Is a $1 Trillion Bailout Ahead for State Pension Funds?
Wednesday, May 19, 2010
The budget woes facing U.S. states may not be as overwhelming as the troubles in Greece. But in a new paper, Northwestern University economist Joshua Rauh says at least seven states are heading toward crushing crises — of the magnitude that would require U.S. bailouts in the next decade — from one cause: state pension liabilities.
In some state constitutions, promised pension benefits to state and local government workers take a higher priority than general obligation bonds. Rauh, with the University of Chicago’s Robert Novy-Marx, previously estimated that state pension liabilities stood at $3 trillion at the end of 2008 compared to $1 trillion in other forms of debt.
Even if pension funds received 8% annual returns, many large states would run so short — without any overhaul today — that raising state taxes to make up for it would be insufficient, he says. Illinois, for instance, would run out of money in its three primary pension funds by 2018. In the years after, the payments owed to existing state workers would be $14 billion, or more than half of the total revenue Illinois projects in 2010.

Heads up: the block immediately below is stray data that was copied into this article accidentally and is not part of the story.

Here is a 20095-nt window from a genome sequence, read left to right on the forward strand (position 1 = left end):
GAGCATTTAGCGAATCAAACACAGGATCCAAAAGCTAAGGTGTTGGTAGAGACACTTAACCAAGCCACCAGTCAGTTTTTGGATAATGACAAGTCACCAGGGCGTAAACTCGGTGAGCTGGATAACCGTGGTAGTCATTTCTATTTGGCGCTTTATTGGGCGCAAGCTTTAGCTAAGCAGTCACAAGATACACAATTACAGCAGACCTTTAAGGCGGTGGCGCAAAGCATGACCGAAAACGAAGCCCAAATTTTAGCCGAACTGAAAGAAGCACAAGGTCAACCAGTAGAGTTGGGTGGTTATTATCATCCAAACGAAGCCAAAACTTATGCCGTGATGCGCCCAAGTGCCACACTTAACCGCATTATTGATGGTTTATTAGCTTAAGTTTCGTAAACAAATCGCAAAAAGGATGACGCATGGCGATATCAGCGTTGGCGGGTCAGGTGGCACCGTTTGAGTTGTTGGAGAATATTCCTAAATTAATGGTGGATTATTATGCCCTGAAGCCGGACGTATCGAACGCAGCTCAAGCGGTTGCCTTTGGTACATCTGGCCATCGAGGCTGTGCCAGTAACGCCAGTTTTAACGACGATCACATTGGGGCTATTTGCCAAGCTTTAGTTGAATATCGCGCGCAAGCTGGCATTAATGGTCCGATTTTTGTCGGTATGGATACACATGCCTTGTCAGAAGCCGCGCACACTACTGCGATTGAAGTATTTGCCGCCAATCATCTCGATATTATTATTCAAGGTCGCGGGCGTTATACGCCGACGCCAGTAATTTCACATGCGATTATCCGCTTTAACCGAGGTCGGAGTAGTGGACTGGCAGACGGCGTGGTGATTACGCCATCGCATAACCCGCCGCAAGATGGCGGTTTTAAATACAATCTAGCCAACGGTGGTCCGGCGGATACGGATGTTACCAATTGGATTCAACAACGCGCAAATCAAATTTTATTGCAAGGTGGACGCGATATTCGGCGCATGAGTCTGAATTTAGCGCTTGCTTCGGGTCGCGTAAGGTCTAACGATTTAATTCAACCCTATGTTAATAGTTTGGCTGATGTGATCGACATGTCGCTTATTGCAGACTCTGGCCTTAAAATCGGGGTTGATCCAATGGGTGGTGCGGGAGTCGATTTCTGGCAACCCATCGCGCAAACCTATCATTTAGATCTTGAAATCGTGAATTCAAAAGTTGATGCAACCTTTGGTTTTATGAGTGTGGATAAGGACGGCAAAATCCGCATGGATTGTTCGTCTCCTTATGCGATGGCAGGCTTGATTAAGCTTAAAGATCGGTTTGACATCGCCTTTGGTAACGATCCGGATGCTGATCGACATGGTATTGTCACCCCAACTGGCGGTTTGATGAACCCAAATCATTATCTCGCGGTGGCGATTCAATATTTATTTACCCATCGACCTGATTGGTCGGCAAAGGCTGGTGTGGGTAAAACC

Other state pension funds expected to dry up by 2020: Louisiana, New Jersey, Connecticut, Indiana, Oklahoma and Hawaii. By 2030, 31 states could be in similar trouble, Rauh said in a report released Wednesday. He says the ultimate cost of a federal rescue could top $1 trillion. “This scenario could happen sooner if taxpayers flee to other states with lower taxes and higher services, if contributions are deferred or not made, or if returns are lower than expected,” he said.
His prescription: Allow states to issue tax-subsidized pension funding bonds — similar to the Build America Bonds programs — for the next 15 years if they agree to major reforms. States would need to close defined-benefit pension plans and offer new hires a defined-contribution plans as well as guaranteed access to Social Security (which only a quarter of all public workers contribute to now). The net cost to the federal government, he estimates, would be about $75 billion.